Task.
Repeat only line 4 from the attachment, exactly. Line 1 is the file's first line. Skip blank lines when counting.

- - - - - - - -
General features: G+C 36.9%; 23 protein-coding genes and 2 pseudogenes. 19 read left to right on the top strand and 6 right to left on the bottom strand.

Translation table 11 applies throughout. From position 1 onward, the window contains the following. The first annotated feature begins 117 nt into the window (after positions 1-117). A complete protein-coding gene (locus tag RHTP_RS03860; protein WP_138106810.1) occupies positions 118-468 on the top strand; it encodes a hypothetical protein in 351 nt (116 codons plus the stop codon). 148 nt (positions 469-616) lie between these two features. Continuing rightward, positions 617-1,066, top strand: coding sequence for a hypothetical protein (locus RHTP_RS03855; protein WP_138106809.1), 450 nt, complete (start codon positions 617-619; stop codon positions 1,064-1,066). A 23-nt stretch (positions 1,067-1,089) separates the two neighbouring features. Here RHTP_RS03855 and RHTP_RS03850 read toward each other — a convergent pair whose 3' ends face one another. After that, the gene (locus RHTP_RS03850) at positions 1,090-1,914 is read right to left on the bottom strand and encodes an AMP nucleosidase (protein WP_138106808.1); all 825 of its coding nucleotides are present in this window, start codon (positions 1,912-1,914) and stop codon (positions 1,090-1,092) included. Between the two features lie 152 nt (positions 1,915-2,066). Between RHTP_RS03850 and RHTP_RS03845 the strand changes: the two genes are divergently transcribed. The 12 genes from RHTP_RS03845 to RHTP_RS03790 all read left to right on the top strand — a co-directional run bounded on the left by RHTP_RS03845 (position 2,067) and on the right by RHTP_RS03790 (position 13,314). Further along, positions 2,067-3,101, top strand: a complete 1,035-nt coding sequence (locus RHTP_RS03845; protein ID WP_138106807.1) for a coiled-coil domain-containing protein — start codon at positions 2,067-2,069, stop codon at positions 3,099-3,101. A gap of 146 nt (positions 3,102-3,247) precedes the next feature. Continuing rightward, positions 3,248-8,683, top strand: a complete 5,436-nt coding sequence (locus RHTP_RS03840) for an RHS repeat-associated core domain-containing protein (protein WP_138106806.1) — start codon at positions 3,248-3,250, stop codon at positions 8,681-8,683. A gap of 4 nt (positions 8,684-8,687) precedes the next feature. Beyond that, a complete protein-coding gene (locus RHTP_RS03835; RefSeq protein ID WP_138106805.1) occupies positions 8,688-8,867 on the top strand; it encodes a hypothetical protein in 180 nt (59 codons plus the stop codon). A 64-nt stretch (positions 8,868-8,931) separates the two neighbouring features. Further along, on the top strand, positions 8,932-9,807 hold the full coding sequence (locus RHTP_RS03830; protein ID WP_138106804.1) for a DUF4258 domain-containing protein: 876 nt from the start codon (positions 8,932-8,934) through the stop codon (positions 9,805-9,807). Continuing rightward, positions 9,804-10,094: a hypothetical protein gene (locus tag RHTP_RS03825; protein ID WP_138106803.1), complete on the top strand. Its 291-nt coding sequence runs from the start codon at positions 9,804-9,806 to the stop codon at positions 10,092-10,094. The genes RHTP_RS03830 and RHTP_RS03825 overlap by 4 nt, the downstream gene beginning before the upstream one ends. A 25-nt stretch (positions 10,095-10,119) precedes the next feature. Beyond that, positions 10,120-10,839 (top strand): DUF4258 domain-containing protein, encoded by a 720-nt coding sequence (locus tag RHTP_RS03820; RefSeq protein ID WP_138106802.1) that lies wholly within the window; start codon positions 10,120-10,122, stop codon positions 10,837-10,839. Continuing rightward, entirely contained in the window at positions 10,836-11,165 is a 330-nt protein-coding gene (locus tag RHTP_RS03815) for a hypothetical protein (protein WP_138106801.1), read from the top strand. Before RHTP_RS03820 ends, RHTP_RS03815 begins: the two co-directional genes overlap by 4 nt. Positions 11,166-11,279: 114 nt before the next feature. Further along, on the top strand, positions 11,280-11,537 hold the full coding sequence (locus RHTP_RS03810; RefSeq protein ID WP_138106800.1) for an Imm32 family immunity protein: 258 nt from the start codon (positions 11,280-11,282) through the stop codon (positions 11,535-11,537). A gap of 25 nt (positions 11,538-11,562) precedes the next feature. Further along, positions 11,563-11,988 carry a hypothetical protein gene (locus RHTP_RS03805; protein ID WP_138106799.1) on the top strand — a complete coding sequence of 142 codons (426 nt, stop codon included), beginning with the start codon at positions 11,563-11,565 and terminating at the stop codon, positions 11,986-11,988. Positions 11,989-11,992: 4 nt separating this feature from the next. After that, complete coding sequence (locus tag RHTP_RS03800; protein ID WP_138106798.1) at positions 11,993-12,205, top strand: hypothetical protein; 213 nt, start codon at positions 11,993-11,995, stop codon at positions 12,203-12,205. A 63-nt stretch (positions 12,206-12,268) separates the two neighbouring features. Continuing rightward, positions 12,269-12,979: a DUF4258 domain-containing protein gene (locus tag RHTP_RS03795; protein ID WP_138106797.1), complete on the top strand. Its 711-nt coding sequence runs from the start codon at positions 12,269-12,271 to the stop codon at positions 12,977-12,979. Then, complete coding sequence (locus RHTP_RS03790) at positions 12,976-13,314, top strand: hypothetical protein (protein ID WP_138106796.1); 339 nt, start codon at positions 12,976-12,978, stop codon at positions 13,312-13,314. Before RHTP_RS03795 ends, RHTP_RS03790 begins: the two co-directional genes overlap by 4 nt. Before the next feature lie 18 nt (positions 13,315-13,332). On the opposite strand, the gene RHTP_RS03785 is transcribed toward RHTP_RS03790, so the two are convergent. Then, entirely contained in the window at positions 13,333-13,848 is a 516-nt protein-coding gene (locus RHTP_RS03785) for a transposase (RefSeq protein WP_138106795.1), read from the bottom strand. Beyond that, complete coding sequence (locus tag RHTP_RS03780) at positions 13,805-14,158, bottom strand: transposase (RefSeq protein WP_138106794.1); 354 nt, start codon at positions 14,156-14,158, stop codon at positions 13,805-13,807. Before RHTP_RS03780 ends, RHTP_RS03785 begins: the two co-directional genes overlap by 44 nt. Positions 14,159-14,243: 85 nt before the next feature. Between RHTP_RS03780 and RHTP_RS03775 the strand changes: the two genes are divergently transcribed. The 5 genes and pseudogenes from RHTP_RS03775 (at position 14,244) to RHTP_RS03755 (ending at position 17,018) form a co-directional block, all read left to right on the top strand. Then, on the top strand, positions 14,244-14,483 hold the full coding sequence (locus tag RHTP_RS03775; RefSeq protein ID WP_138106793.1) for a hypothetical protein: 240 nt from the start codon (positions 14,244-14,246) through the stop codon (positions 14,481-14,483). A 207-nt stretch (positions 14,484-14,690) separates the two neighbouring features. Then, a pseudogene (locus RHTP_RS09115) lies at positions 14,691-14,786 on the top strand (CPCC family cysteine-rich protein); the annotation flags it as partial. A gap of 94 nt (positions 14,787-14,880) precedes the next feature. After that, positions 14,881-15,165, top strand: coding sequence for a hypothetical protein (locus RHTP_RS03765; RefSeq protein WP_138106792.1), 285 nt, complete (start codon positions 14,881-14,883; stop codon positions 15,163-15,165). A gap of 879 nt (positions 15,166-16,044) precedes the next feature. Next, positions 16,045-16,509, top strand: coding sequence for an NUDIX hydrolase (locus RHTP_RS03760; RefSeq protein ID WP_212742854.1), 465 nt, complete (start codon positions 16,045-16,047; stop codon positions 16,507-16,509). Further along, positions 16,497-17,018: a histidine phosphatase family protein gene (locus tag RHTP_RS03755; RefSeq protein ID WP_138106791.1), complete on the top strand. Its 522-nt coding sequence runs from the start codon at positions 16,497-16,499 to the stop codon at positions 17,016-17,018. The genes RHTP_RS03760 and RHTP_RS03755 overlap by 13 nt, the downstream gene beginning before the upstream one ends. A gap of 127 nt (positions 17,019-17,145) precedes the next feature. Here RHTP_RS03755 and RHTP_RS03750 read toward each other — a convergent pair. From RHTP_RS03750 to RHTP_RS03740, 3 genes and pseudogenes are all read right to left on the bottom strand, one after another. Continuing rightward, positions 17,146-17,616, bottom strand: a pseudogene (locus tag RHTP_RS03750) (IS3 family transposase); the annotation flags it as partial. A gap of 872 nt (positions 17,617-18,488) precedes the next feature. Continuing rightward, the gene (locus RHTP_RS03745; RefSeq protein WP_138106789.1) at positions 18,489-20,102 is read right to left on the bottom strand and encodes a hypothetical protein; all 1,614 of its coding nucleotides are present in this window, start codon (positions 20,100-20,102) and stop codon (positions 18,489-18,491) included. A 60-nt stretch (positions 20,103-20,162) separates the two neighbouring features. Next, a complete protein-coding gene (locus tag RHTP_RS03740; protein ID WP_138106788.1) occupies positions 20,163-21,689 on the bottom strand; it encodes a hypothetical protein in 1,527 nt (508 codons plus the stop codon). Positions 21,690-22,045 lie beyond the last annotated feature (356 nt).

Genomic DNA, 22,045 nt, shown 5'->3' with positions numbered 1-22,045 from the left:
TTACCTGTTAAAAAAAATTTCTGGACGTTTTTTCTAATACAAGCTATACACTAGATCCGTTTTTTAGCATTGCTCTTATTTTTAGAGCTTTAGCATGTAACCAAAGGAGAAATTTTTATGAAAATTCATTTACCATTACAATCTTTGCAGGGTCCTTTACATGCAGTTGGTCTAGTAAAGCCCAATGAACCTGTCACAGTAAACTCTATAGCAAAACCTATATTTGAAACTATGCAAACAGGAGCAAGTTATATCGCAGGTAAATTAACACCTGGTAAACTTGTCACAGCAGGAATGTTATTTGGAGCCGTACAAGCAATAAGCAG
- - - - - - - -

TTACCTGTTAAAAAAAATTTCTGGACGTTTTTTCTAATACAAGCTATACACTAGATCCGTTTTTTAGCATTGCTCTTATTTTTAGAGCTTTAGCATGTAACCAAAGGAGAAATTTTTATGAAAATTCATTTACCATTACAATCTTTGCAGGGTCCTTTACATGCAGTTGGTCTAGTAAAGCCCAATGAACCTGTCACAGTAAACTCTATAGCAAAACCTATATTTGAAACTATGCAAACAGGAGCAAGTTATATCGCAGGTAAATTAACACCTGGTAAACTTGTCACAGCAGGAATGTTATTTGGAGCCGTACAAGCAATAAGCAG